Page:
Friday, November 5, 2010

Sometimes You Gotta Lose Till You Win

Hello to those who may have missed me! Though you can't see, my head is hanging in shame over my month long absence, as I was priding myself on a steady production of monthly blogs. However, recently life for me has been a speeding freight train carrying me away to some glorious horizon I never imagined I'd be chasing. In exchange, it has brought my expressive process to a screeching halt. I am an emotional writer, words flow through tears or flaring anger; happiness is my kryptonite, but I've been feeling the bog of creative constipation and racking my brain for some inspiration. Upon reviewing my previous posts, I've noted the repetitive theme of negativity, whether it be trashing misguided and delusional celebrities, misgivings of world issues, or wagging a scolding finger at royalty. I found this to be reflective not only of my point of view in this world but of my overall personal mood and frustrations, and since things have seemingly fallen into place for me, it appears it's time for a more cheery topic. Though I'm typically not given to outright self-disclosure on this blog, following my preceding post, it seems to be the trend of the moment, and I'm going with it.

Driving home the other day, I had some awesome tunes on the radio, my window down, the sun shining on my face (in case you hadn't noticed, it's blazing in Cali this November), and yes, I'll admit it, I was doing the hand windsurfer thing out of the car when the speed was right. Calmed, joyful from a good moment at work, and relaxed, a wave of peace washed over me and it was at this moment I realized, "I'm going to be okay."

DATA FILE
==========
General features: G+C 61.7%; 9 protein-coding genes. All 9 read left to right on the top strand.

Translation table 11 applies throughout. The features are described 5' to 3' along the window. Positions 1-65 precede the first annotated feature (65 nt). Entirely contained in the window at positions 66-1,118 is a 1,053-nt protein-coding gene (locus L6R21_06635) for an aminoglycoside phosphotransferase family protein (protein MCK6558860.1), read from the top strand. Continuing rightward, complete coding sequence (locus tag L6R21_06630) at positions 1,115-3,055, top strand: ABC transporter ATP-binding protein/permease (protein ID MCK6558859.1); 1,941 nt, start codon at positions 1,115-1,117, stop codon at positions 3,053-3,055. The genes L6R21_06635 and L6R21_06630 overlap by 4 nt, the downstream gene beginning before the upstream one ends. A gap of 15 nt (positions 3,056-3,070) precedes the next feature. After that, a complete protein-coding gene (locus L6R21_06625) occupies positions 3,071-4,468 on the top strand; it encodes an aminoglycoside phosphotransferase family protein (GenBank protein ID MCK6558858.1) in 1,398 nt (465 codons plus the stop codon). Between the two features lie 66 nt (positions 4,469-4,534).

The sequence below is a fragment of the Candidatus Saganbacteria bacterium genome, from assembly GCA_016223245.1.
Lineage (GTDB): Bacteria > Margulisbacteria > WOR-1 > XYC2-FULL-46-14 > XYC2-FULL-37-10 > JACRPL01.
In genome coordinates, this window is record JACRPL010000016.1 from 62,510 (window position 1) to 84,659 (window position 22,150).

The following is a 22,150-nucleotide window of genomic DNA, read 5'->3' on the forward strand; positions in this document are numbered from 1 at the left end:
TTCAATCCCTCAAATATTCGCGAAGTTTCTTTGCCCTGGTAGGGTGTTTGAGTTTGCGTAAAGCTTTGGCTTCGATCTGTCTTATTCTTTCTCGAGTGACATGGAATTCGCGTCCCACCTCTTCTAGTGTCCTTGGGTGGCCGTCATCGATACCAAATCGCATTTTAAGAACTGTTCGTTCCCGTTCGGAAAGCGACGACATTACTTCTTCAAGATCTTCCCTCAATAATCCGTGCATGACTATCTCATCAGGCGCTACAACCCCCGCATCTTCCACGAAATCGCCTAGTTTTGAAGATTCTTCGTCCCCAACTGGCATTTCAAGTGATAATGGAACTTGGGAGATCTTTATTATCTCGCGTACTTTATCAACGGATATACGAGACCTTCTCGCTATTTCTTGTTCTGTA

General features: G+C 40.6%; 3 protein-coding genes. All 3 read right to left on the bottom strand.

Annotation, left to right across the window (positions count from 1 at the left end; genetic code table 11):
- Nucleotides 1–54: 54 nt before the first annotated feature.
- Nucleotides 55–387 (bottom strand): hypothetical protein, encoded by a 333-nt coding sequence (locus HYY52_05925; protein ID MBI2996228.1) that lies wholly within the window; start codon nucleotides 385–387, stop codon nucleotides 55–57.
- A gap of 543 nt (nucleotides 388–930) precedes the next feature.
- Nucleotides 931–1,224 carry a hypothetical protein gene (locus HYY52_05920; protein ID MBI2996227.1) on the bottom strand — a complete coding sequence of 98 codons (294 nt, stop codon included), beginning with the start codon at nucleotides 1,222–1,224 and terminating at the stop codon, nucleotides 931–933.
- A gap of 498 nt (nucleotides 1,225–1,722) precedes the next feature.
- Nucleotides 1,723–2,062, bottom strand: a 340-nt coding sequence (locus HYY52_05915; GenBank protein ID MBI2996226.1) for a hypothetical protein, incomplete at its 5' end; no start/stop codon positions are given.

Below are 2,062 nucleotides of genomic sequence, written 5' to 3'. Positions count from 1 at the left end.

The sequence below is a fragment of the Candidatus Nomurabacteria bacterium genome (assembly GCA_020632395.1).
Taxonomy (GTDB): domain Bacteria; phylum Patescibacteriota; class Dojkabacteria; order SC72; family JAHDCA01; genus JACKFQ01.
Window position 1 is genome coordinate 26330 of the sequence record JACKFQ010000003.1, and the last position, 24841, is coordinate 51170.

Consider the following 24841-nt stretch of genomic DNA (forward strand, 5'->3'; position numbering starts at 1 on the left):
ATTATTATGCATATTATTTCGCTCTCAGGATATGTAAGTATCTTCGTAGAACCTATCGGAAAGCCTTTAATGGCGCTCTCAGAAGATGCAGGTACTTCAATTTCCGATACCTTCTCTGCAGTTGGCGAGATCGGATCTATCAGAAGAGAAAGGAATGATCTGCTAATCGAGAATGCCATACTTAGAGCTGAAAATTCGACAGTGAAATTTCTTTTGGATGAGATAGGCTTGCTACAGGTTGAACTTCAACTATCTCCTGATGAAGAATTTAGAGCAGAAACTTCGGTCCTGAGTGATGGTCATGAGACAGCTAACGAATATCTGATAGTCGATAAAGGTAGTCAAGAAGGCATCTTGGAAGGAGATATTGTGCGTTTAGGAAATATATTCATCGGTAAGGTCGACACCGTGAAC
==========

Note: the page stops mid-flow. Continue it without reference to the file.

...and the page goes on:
Life for me has been unsure up until this point. The victim of child abuse (emotional, physical, and sexual), the survivor of rape at a very young age, the broken product of a destructive divorce and torn home, and a frequent target for bullying as I grew, I found myself in the clutches of a crippling depression that nearly killed me, twice. The darkness that enveloped me blinded me to any fragment of hope one might find in an eternal night, and I went to bed praying for death in my sleep. In the morning I woke, dismayed to find my wish unfulfilled, but pined for the coming night that would bring a new opportunity to try again. I dragged myself through each day, never expecting much from life, never anticipating surviving this long, just an empty shell wandering aimlessly through, trying to get to the end of this journey as quickly and quietly as possible.

Diagnosed when I was nine, the following ten years of depression yielded fruitless series of anti-depressant cocktails, unwanted therapy sessions (forced upon me by my parents), and frequent run-ins with razor blades and broken glass. After one early suicide attempt and a later meet and greet with the remnant pills in my medicine cabinet, I found myself wringing my hands on a psychiatrist's couch rattling off my symptoms and failed prescriptions. One more. One final slip of paper, written upon it some fancy names shielding the countless chemicals beneath them: Zoloft and Wellbutrin, and a recommendation to see a psychologist. Frequent headaches, dizziness, and nausea pushed me to take myself off the pills after just nine months, but coupled with therapy, it was just enough, and after a year and a half, I was finally balanced.

The road back was shaky and unsure, after spending nearly 12 years wanting to die, how could I learn how to live? Learn to smile, laugh, and love? It may be strange, dear reader, to try and understand how a smile could be a novel concept, but the first time I noticed myself doing it without obvious cause, it truly startled me. To laugh everyday was unknown, to plan for a future, unthinkable. But I went to college and took my first steps on whatever path I fell on. Is it any wonder my spinning wheel of fortune landed on Psychology? However, despite personal experience, I wasn't convinced this was my role. Plagued with doubts, I wondered what if I invested so much time and graduated to find I was a terrible psychologist? After graduation I found myself working with severely emotionally disturbed foster kids. A difficult job that had it's gratifying moments, but it more or less left me exhausted and on a downward spiral back to depression.